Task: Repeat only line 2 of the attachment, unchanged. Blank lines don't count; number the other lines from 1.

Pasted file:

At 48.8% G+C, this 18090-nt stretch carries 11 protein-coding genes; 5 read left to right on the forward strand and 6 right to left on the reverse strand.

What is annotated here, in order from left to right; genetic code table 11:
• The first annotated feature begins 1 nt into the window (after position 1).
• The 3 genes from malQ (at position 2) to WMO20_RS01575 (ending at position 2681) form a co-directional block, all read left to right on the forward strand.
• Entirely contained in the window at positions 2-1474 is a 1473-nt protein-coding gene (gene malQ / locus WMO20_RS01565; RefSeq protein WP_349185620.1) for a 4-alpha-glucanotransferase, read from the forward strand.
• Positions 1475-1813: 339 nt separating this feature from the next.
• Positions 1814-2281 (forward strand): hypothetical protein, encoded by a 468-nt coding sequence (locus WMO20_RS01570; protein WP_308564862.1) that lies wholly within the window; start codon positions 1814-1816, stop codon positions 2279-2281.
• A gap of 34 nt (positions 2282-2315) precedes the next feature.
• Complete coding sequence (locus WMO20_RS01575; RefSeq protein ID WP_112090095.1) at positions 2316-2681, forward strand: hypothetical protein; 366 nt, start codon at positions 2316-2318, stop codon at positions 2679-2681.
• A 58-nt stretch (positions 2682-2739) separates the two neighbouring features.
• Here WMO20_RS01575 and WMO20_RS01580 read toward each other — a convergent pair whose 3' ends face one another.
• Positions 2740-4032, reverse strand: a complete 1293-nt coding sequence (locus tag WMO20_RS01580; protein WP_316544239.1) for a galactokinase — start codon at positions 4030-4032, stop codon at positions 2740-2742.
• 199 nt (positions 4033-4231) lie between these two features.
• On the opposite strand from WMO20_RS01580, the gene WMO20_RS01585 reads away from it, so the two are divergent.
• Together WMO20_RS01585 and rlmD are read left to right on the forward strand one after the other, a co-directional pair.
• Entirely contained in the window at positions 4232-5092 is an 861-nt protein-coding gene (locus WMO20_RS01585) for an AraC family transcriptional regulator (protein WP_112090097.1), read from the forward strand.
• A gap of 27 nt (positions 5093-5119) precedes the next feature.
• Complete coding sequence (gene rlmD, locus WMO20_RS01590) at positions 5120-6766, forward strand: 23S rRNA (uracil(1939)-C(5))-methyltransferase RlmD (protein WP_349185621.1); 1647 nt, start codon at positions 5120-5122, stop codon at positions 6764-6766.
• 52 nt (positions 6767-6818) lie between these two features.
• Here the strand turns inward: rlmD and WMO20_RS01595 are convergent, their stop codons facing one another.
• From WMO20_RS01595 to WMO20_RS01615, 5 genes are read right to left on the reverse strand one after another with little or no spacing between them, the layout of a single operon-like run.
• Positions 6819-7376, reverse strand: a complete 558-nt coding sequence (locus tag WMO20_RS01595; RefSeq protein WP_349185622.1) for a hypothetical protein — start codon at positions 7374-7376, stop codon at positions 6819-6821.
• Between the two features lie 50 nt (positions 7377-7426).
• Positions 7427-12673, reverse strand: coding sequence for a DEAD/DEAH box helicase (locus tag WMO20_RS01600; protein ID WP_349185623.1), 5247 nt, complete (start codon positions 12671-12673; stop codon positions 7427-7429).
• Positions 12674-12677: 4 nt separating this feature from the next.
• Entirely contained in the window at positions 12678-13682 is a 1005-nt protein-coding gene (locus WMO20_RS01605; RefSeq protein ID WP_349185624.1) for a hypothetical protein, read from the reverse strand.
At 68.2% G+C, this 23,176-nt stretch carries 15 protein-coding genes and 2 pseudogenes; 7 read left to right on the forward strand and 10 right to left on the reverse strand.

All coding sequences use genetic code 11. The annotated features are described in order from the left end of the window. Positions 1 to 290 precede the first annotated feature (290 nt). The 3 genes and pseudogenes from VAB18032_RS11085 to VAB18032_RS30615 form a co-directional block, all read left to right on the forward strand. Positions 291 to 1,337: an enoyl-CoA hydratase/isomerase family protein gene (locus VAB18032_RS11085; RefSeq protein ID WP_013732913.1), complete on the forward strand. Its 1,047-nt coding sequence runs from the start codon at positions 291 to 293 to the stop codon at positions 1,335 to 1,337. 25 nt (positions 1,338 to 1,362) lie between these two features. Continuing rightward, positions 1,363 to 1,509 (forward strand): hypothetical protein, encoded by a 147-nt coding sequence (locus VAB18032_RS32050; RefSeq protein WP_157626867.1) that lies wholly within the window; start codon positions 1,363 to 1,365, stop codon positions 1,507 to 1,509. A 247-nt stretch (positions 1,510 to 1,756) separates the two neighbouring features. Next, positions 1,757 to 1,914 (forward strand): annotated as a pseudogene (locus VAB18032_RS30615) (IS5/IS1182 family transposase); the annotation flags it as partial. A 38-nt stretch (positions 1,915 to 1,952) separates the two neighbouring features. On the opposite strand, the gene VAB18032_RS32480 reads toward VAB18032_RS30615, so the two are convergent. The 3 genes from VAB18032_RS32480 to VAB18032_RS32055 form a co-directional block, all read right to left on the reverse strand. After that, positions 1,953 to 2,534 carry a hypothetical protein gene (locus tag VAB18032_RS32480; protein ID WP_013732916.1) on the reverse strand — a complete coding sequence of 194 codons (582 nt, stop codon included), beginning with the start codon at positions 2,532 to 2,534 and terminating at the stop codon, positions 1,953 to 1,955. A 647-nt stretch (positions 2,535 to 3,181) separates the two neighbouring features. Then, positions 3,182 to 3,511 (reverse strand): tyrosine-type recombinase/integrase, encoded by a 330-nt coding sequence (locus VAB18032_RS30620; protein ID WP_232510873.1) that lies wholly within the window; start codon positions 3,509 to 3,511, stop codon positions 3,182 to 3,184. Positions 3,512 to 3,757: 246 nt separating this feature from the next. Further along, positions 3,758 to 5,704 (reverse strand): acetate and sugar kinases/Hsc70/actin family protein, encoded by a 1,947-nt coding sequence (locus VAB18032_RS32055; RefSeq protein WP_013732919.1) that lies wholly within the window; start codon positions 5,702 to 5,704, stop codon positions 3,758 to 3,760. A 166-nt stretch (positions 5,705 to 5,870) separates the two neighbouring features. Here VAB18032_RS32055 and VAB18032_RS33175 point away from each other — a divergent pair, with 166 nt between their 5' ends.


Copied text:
What is annotated here, in order from left to right; genetic code table 11: